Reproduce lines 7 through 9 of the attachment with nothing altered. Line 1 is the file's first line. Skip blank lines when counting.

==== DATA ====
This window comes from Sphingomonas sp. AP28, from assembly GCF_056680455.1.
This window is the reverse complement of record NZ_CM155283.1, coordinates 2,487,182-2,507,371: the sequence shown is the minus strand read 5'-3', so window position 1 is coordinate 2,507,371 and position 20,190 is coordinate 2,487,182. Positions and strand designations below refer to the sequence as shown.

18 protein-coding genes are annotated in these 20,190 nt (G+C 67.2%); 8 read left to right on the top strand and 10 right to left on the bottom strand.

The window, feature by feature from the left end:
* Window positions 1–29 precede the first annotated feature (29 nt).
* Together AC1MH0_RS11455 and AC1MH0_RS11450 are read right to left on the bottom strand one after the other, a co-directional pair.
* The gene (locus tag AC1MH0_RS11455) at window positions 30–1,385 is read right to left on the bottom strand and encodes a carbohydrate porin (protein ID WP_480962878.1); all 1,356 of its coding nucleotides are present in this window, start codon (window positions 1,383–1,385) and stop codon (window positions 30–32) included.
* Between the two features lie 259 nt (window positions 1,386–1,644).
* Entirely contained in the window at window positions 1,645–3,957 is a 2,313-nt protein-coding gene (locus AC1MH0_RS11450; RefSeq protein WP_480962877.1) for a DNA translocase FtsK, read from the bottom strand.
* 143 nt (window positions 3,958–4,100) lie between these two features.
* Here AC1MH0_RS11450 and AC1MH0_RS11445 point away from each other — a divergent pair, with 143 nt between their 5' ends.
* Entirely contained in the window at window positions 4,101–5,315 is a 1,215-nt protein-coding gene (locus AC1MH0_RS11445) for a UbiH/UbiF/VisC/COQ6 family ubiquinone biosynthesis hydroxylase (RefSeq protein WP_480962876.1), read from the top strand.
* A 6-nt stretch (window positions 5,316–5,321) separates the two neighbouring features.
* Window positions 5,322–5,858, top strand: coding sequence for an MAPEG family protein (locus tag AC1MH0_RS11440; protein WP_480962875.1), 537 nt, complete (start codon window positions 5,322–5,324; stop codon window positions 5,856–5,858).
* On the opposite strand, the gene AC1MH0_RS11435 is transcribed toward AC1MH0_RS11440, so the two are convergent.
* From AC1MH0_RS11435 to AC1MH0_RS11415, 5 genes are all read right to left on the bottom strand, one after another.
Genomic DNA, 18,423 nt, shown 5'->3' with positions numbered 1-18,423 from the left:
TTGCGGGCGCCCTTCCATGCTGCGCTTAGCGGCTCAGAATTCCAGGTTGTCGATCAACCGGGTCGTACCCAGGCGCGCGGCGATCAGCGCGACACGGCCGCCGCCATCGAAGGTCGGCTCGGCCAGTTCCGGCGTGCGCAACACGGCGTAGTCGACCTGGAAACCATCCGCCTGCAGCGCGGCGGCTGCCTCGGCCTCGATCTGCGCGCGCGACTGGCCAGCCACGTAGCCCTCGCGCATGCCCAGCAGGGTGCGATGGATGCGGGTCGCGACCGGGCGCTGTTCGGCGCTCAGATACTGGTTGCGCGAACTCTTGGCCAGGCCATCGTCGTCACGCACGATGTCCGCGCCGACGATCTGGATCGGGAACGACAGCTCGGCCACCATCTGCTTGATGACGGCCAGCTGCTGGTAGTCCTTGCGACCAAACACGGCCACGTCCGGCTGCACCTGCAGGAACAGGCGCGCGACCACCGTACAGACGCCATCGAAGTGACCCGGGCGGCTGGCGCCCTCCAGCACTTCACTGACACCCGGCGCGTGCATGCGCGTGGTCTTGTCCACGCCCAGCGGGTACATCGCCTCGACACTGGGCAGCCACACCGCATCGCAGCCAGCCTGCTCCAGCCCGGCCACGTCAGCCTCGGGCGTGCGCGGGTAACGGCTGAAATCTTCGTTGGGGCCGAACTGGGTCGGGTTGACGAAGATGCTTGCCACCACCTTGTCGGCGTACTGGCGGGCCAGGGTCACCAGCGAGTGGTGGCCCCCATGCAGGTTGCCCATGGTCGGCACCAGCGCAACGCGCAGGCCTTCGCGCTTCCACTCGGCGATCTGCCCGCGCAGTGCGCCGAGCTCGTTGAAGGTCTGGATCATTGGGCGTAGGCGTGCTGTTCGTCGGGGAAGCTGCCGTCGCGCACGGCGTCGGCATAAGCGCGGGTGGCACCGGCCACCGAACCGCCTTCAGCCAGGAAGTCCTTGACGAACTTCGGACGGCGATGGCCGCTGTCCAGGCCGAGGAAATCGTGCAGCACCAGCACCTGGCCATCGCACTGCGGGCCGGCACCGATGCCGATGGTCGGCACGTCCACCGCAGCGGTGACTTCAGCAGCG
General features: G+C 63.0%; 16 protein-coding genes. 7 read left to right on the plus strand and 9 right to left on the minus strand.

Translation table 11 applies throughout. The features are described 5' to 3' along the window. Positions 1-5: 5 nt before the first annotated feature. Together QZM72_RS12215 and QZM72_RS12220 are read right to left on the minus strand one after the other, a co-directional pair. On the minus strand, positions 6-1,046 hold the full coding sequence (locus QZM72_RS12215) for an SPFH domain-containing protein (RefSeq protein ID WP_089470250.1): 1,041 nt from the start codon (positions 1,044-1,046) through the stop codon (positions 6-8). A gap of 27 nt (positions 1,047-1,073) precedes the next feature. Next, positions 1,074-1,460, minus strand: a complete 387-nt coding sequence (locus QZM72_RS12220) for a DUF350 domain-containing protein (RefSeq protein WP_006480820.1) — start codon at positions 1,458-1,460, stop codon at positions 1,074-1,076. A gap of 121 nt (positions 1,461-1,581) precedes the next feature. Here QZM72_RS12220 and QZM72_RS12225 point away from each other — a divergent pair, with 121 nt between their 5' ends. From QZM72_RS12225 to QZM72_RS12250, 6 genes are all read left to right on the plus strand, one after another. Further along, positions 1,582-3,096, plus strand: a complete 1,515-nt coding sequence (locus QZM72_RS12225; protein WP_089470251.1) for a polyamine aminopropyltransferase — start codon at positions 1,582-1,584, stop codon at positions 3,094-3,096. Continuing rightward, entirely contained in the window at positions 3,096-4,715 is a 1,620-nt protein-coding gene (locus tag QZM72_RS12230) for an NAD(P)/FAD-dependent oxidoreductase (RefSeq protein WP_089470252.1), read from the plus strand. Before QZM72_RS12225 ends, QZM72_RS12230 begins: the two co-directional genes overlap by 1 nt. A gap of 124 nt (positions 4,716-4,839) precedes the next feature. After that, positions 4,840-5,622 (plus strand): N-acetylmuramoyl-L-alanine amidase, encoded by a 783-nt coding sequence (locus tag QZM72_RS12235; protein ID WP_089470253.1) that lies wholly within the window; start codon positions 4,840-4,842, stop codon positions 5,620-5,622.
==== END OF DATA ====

* The gene (locus tag AC1MH0_RS11455) at window positions 30–1,385 is read right to left on the bottom strand and encodes a carbohydrate porin (protein ID WP_480962878.1); all 1,356 of its coding nucleotides are present in this window, start codon (window positions 1,383–1,385) and stop codon (window positions 30–32) included.
* Between the two features lie 259 nt (window positions 1,386–1,644).
* Entirely contained in the window at window positions 1,645–3,957 is a 2,313-nt protein-coding gene (locus AC1MH0_RS11450; RefSeq protein WP_480962877.1) for a DNA translocase FtsK, read from the bottom strand.